Fishing Tampa Bay
1 At Big Pier 60 in Clearwater, water remains muddy, keeping baitfish, and fish, away. Only thing caught Thursday was small bonnethead sharks and a couple of Spanish mackerel.
2 At Madeira Beach, grouper fishermen got a reprieve when a judge overturned the emergency rule to close federal waters to grouper fishing in November and December. Gag grouper action has been pretty good in 50-70 feet around ledges and rocks. Inshore water muddy, so no Spanish mackerel to speak of yet along beaches.
3 At John’s Pass, a smattering of kingfish, with a few in the 20-pound class past two weeks. Were some smokers beaches, but winds have dirtied water and kings may have moved farther out temporarily. Main migration not off Clearwater yet.
4 At Fort DeSoto Park, 34-inch snook on free-lined pinfish Thursday morning at the Gulf Pier. Been catching quite a few slot-sized redfish and snook, along with some mangrove snapper on live shrimp.
5 Around the Sunshine Skyway and lower Tampa Bay, Capt. Shawn Crawford of Lakeland (941-7610301 in Bradenton) reports water warmed back up to 71 degrees on Thursday, and snook and reds were turned on. His anglers caught 40-50 snook with two keepers, one at 40 inches, on the flats with greenbacks. Everybody caught a legal redfish, and Crawford said there’s bluefish up to 5 pounds “everywhere” on flats. First part of week fishing was tough, but warming water made the difference.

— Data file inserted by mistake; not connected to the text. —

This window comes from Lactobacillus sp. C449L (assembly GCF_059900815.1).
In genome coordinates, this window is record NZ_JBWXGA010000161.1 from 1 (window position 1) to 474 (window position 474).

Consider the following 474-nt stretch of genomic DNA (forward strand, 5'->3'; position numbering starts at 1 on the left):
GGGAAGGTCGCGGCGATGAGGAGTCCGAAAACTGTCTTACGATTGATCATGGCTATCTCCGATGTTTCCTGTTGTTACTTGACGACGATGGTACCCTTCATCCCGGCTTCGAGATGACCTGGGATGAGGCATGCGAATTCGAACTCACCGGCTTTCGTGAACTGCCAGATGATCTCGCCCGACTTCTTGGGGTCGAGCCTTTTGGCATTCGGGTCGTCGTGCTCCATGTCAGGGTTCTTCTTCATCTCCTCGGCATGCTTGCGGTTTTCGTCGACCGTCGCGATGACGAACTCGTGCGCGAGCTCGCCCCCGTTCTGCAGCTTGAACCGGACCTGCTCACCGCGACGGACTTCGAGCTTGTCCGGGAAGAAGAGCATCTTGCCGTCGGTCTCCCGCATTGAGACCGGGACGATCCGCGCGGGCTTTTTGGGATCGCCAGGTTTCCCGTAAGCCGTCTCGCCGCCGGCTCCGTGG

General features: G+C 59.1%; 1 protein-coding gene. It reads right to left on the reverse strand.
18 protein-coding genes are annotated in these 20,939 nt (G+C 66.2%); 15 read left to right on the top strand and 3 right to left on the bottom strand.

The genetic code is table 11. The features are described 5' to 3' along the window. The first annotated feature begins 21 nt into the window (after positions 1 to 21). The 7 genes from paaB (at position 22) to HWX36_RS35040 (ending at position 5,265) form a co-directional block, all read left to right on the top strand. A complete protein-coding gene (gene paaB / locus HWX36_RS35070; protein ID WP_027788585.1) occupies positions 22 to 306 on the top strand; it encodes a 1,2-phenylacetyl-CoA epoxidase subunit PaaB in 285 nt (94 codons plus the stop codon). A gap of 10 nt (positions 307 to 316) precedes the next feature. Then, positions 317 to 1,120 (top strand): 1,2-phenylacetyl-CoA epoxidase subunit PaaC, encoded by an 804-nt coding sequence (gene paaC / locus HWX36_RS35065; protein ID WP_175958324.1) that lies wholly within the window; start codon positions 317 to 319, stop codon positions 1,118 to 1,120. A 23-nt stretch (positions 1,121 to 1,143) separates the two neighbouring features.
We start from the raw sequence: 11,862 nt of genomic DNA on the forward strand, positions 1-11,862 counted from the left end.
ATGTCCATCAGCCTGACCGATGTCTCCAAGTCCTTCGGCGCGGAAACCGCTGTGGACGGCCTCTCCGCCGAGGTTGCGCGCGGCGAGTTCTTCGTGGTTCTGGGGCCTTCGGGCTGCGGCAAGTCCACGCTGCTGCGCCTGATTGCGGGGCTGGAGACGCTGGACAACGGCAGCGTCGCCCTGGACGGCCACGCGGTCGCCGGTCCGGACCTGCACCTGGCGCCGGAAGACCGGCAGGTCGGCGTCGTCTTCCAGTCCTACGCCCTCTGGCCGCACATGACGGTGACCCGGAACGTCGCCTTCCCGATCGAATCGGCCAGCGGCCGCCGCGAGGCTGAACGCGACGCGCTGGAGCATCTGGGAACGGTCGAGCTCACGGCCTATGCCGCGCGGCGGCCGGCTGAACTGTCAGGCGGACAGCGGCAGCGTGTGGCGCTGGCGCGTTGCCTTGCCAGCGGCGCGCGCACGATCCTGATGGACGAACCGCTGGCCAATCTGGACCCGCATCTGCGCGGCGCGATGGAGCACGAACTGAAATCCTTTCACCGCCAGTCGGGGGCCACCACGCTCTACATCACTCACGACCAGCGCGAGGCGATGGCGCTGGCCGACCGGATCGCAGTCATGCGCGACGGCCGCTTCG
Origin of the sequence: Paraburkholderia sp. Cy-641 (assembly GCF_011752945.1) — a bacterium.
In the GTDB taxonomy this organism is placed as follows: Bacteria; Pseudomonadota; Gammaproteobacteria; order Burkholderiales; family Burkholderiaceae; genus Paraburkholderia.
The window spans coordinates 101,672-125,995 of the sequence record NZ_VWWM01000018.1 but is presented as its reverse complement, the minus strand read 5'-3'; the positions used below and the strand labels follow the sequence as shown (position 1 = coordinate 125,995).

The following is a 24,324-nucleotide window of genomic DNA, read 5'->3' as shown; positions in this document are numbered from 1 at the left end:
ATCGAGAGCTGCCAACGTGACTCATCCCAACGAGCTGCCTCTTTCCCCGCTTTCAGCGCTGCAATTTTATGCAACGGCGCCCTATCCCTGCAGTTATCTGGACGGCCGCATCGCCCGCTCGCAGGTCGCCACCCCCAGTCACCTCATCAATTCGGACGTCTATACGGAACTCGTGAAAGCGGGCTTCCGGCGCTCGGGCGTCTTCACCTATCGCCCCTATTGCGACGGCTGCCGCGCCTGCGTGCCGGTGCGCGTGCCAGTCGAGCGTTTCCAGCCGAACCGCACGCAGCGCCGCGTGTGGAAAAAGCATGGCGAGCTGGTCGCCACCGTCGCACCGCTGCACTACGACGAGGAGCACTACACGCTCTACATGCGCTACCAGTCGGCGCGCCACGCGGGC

6 At Anna Maria, trick to fishing flats is getting out of the wind and working the tide changes in Sarasota Bay. Redfish and snook are the targets, with a few bluefish coming through. At the city pier, keeper snook going for pinfish or ballyhoo at night. Sheepshead just starting to pick up around pilings with cooler weather.
7 At St. Petersburg, mixed bag for Capt. Chuck Rogers (Rattlesnake Point Outfitters in south Tampa, 813918-8356) this week — redfish, snook, sheepshead and bluefish. Sheepshead picking up around Gandy and Skyway bridges on barnacles or green mussels, said Rogers. Bluefish up to 5 pounds on silver Crocodile spoons on deeper flats. Slotsized reds on greenbacks or large shrimp.
8 In the north end of Tampa Bay, redfish remain best bet on change of low tides when they fall early mornings before winds get too stiff. Double Branch and Rocky Creek areas at top of bay producing reds.
Capt. Bobby Blizzard of Lakeland (863661-6623) reports that the rivers “have exploded with life” over the past week, referring to the big Manatee, Alafia and Apollo Beach canals. He’s working outgoing tides, tossing creek chubs and live shrimp around shorelines and boat docks for reds up to 28 inches and snook up to 29 inches. Also getting sheepshead, black drum and mangrove snapper around structure.
At Sebastian Inlet, winter scenario getting under way, with keeper black drum (limit of five 14-24 inches with one over) picking up on north jetty on live shrimp and clams, nice-sized Spanish mackerel 3-4 pounds and bluefish 3-4 pounds in the inlet, reports Wabasso Bait and Tackle (772589-8518) near the inlet. A few flounder, which will get better as it gets colder. But redfish, slot-sized and mostly over 27 inches, still the primary target. And the snook crowd is managing a few keepers around bridge, but mostly undersized.
COMPILED BY DEL MILLIGAN